Clinical and radiographic predictors of intra-articular hip disease in arthroscopy

Am J Sports Med. 2011 Feb;39(2):296-303. doi: 10.1177/0363546510384787. Epub 2010 Nov 23.


Background: The arthroscopic treatment of intra-articular hip disease and associated structural abnormalities continues to evolve. Nevertheless, contemporary diagnostic tools have significant limitations in predicting severity of disease preoperatively.

Hypothesis: Clinical characteristics and radiographic parameters correlate with and predict intra-articular disease patterns in patients undergoing hip arthroscopy.

Study design: Cohort study; Level of evidence, 3.

Methods: In sum, 355 hips in 338 patients undergoing hip arthroscopy by a single surgeon were retrospectively reviewed. Clinical characteristics and radiographic findings (on anteroposterior pelvis and frog lateral radiographs) of mild dysplasia, cam, and pincer-type femoroacetabular impingement were compared with intraoperative labral and chondral disease patterns.

Results: Labral tears were present in 90.1% of hips, and acetabular cartilage lesions were present in 67.3%, including 41.7% with grade 3 or 4 chondromalacia. Multivariate logistic regression analysis found male sex, older age (<30, 30-50, >50 years old), Tönnis osteoarthritis grade, and alpha angle >50° on frog lateral radiograph to be independently associated with increased risk of grade 3 or 4 acetabular chondromalacia (all P < .001). Insidious onset of pain (in contrast to acute onset) was independently associated with the presence of acetabular chondromalacia (P = .002). Cam-type femoroacetabular impingement (alpha angle >50°) was strongly associated with more severe labral disease (P < .001). Findings of acetabular dysplasia and pincer femoroacetabular impingement did not remain significantly associated with acetabular chondral disease in the multivariate analysis.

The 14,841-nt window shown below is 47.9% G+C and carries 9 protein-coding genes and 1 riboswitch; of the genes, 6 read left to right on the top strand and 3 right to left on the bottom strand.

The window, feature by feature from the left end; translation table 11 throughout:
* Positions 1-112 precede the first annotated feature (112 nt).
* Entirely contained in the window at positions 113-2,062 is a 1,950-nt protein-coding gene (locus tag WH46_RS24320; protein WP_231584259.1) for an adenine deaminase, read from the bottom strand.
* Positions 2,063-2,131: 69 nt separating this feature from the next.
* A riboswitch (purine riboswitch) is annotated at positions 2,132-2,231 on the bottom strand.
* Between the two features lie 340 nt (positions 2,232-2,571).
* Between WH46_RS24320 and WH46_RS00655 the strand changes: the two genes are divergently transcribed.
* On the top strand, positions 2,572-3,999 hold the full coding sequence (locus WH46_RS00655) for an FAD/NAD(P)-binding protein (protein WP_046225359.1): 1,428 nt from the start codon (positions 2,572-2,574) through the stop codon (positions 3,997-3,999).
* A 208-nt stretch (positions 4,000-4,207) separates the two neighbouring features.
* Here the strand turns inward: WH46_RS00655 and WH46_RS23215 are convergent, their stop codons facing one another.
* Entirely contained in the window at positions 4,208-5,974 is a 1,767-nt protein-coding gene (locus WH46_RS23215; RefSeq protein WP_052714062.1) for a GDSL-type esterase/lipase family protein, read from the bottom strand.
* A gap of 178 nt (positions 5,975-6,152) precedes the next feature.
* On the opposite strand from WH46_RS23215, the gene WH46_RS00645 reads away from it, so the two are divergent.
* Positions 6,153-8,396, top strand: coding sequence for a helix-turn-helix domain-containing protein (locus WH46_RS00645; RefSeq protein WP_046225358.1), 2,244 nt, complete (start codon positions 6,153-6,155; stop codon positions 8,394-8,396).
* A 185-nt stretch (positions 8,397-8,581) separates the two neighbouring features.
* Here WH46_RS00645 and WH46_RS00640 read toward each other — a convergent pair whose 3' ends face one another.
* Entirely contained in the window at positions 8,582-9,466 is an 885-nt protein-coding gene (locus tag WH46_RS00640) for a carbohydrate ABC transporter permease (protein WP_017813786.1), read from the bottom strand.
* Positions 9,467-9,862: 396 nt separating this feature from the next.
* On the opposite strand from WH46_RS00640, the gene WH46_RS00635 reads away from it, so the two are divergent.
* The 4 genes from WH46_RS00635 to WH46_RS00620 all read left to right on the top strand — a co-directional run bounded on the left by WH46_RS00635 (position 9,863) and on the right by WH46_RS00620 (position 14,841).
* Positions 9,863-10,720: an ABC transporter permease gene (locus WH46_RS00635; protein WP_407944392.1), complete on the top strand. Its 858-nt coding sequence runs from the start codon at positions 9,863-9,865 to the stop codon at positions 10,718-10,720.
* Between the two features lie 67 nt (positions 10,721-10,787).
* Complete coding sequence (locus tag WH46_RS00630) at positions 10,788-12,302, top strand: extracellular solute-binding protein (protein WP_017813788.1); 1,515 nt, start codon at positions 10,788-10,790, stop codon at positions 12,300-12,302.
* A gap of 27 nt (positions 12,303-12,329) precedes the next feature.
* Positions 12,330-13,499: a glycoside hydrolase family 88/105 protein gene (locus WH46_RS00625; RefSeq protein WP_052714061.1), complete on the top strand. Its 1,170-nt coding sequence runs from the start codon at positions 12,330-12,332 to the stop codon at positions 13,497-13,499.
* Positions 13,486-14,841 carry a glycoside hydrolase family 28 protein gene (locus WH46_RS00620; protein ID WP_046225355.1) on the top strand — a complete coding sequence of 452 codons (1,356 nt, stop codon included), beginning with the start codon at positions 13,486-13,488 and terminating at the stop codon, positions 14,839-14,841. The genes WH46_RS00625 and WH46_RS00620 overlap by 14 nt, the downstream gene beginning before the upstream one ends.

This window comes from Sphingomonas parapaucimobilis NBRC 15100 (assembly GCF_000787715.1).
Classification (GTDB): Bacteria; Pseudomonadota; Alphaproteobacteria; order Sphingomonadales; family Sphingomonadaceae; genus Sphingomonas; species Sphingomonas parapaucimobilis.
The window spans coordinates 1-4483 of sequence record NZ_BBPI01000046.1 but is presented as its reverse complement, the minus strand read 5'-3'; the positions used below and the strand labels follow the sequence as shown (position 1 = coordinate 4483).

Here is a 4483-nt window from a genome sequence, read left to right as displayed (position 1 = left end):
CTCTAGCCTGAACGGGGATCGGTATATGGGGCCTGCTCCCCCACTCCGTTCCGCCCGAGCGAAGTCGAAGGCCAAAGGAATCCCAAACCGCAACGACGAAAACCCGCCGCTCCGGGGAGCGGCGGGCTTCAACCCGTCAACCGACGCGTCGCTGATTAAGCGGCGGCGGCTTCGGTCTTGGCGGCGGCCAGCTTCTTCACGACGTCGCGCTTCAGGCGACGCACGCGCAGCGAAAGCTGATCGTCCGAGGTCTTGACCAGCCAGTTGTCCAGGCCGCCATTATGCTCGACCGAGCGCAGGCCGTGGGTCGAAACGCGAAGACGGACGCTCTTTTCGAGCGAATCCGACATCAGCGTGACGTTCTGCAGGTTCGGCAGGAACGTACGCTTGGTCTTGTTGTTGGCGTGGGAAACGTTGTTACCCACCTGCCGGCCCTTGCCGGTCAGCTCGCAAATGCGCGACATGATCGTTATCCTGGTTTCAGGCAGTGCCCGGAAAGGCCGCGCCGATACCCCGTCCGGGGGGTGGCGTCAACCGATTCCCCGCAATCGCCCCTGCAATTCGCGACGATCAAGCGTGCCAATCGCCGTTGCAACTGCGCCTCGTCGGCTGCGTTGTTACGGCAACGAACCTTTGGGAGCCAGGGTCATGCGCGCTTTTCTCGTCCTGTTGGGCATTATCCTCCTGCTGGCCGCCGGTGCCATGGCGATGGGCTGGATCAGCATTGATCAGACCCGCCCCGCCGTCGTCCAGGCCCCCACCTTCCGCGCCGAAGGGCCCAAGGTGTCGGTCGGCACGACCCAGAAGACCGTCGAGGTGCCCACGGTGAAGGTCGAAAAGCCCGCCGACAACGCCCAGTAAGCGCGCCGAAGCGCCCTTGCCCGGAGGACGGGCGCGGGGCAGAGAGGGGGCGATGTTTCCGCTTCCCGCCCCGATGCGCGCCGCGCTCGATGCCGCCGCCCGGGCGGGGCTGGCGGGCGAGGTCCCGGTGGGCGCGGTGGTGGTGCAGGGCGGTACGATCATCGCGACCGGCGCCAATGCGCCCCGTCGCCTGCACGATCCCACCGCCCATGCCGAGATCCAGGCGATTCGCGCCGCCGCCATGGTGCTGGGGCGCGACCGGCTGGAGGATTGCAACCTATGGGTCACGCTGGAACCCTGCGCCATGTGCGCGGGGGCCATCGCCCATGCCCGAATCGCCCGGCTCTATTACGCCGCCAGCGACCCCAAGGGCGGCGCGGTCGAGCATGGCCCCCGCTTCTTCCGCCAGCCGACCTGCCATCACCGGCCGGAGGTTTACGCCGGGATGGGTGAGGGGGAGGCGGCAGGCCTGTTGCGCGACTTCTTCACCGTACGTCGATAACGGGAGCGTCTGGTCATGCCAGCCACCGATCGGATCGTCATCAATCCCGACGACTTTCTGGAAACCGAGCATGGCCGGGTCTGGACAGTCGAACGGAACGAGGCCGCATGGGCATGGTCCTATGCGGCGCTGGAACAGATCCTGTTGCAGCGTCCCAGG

Conclusion: Several clinical and radiographic characteristics--most notably, male sex, older age, Tönnis grade, and elevated alpha angle--are associated with more severe intra-articular hip disease. The recognition of these associations between clinical and radiographic characteristics and hip disease patterns is important for patient selection, surgical planning, and patient counseling.

MeSH terms

  • Adolescent
  • Adult
  • Aged
  • Arthroscopy*
  • Cartilage Diseases / diagnosis
  • Cohort Studies
  • Female
  • Femoracetabular Impingement / diagnosis
  • Forecasting
  • Hip Dislocation, Congenital / diagnosis
  • Hip Joint / diagnostic imaging*
  • Hip Joint / physiopathology*
  • Humans
  • Joint Diseases / diagnosis*
  • Male
  • Middle Aged
  • Preoperative Period*
  • Radiography
  • Regression Analysis
  • Retrospective Studies
  • Severity of Illness Index
  • Young Adult